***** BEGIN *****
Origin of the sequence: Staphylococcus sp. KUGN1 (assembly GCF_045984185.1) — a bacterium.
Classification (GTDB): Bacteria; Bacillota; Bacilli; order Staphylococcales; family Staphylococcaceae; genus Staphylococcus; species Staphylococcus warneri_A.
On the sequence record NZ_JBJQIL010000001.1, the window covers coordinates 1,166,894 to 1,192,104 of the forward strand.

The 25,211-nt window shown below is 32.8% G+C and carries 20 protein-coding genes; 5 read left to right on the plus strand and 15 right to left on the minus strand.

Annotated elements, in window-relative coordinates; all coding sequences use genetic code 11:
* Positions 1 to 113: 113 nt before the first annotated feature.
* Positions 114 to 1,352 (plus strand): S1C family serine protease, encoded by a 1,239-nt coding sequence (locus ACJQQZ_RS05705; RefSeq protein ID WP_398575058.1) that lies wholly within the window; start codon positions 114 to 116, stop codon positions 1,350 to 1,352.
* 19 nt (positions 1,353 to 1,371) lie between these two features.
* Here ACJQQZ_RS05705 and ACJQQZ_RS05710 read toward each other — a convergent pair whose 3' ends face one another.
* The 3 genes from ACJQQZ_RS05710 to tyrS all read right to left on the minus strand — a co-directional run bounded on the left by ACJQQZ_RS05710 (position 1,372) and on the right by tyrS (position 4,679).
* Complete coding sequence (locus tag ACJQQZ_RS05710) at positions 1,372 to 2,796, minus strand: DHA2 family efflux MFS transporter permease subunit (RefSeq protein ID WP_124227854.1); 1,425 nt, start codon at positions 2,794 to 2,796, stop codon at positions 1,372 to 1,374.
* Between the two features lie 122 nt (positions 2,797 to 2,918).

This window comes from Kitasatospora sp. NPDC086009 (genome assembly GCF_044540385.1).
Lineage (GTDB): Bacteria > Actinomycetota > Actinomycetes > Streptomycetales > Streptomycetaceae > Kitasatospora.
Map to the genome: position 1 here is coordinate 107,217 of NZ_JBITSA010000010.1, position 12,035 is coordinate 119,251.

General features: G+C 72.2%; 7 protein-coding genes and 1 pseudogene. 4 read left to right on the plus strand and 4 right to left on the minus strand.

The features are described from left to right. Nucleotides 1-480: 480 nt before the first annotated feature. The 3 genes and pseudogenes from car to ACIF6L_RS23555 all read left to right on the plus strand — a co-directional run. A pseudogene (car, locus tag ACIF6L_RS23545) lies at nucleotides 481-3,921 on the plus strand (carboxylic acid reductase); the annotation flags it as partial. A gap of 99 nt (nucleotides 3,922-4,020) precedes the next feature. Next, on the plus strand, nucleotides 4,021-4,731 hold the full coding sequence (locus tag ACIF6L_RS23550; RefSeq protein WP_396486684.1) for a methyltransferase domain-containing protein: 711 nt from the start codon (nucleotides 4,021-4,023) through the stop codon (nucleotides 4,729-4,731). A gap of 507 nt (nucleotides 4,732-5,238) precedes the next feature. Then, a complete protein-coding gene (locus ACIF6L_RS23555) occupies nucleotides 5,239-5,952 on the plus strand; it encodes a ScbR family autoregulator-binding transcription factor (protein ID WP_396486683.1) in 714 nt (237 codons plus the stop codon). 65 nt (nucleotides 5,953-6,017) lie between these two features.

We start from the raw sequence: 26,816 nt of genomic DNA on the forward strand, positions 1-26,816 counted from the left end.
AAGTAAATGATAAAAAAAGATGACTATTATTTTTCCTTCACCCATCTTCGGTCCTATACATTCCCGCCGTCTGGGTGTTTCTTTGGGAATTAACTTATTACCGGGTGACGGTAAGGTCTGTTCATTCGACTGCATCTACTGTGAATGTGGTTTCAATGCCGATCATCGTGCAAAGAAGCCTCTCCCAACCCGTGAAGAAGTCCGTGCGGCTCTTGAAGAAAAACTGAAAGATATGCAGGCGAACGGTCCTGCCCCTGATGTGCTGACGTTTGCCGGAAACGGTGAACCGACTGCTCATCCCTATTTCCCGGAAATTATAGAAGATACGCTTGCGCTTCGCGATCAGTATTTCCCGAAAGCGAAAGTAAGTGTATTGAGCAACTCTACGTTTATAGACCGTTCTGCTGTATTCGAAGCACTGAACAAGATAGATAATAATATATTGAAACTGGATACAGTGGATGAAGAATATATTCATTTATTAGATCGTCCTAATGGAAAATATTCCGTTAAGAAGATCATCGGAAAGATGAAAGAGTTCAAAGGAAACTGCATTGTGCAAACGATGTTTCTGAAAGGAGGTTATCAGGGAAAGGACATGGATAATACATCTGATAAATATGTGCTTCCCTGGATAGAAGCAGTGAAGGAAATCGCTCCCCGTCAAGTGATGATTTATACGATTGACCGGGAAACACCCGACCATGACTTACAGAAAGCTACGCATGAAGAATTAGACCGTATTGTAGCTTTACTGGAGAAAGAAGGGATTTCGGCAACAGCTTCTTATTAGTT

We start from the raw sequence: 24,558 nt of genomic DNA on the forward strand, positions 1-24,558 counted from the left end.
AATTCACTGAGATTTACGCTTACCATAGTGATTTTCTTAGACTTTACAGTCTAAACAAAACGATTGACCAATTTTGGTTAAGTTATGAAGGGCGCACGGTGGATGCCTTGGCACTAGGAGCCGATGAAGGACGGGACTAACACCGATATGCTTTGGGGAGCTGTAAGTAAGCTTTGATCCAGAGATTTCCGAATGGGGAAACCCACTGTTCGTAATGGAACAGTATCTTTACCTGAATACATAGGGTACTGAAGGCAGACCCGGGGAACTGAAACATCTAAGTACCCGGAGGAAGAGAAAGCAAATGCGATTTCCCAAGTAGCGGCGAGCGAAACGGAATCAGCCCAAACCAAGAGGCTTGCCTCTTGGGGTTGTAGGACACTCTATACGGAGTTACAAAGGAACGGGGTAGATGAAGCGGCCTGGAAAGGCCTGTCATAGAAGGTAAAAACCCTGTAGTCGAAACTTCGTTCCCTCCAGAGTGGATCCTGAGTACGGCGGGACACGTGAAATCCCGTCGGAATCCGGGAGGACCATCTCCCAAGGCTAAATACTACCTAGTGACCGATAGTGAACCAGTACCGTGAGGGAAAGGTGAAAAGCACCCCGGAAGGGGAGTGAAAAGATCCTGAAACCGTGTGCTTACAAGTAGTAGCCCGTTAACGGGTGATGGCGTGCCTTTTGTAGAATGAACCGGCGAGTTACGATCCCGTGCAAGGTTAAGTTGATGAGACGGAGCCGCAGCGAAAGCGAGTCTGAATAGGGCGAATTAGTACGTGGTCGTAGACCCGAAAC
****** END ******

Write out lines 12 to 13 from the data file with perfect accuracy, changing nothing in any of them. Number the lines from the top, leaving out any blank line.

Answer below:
* Between the two features lie 122 nt (positions 2,797 to 2,918).

This window comes from Kitasatospora sp. NPDC086009 (genome assembly GCF_044540385.1).